Another perspective on the disappointing listing of the mother of all IPOs is the bad timing to list the company. Marquee names like Mirae Asset, Aditya Birla and HDFC Mutual fund would have never invested money in a company with a flawed business model. As per company data, 18 schemes from four mutual funds poured Rs 1,050 crore in Paytm during Anchor Book building.
So, it led us to ask then what could lead to such a disappointing performance on its first day of listing?
One could be the draining of liquidity from the capital markets. In the last one month, Nifty fell 840 points and on most of these days, Foreign Institutional Investors were sellers. In anticipation of a rate hike by the federal reserve in the coming months, FIIs are playing safe. Even Indian bond markets are showing a sign of rate hike. The Overnight Index Swap (OIS) is trading at 35 to 40 basis point above the Reverse Repo rate of 3.4 percent. So, bond markets are anticipating rate hikes in India too. Generally, interest rate hikes are considered as bad omen for buoyant equity markets.
Another reason for the lacklustre response to Paytm IPO was its huge size. The company raised Rs 18,300 crore and the market does not have an appetite for such a large listing. Even fund flows in equity mutual fund schemes have also declined for the past three months. So with FIIs on cautious stance and DIIs liquidity tap slowly and steadily declining, tepid response for such a large scale IPO was much expected from market veterans.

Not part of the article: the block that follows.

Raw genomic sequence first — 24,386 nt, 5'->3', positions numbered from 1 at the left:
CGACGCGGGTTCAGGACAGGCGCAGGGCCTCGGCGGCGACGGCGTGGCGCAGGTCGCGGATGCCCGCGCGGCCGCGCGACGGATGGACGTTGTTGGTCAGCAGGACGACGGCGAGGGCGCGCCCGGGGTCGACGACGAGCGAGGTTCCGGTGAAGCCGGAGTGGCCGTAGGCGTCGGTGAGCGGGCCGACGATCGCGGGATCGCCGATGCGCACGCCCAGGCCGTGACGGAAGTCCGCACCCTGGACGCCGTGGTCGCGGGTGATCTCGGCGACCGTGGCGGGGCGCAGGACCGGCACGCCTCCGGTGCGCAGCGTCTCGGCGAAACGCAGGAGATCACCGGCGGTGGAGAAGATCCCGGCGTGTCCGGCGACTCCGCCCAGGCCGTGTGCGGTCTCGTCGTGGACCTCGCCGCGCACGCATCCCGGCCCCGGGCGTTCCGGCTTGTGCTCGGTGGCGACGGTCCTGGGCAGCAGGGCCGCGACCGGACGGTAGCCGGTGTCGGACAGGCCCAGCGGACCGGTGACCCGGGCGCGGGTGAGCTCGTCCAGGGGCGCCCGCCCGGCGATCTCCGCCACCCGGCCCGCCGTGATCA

According to Value Research data, year to date, in this calendar year, 49 IPOs had raised Rs 1,01,053 crore, in which Rs 62,077 crore was Offer For Sale (OFS). Paytm IPO alone has Rs 10,000 crore as an OFS component translating into 16.66 percent of the entire OFS segment of all listed companies.
Speaking on the condition of anonymity, one market participant viewed that a flawed business model is an excuse to hide a slowdown in liquidity flows.
“Neither Zomato nor Paytm is making money then why is it that Zomato got an excellent response on listing day, while Paytm flopped?” he asked. It’s all about receding liquidity flow, he added.
The battle In the payments app space now rests upon who offers the best user experience with seamless, feature-rich platforms. But it also translates to a fragmented market with no customer loyalty and churns depending on freebies and cash backs. Further with zero MDR, wallets on a standalone basis are unlikely to make money thereby forcing them to use payments to hook users and then offer a portfolio of services like insurance, wealth management, lending to monetize them, much like the Ant playbook.